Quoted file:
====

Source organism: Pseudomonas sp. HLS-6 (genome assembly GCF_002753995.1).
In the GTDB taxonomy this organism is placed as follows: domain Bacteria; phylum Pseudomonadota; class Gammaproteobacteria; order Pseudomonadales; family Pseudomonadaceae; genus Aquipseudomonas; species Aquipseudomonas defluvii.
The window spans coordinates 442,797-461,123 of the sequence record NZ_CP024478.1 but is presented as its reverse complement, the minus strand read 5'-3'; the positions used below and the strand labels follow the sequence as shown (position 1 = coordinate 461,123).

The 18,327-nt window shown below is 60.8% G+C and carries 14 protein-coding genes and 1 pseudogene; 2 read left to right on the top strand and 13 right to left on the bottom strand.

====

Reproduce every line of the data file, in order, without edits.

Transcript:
Source organism: Pseudomonas sp. HLS-6 (genome assembly GCF_002753995.1).
In the GTDB taxonomy this organism is placed as follows: domain Bacteria; phylum Pseudomonadota; class Gammaproteobacteria; order Pseudomonadales; family Pseudomonadaceae; genus Aquipseudomonas; species Aquipseudomonas defluvii.
The window spans coordinates 442,797-461,123 of the sequence record NZ_CP024478.1 but is presented as its reverse complement, the minus strand read 5'-3'; the positions used below and the strand labels follow the sequence as shown (position 1 = coordinate 461,123).

The 18,327-nt window shown below is 60.8% G+C and carries 14 protein-coding genes and 1 pseudogene; 2 read left to right on the top strand and 13 right to left on the bottom strand.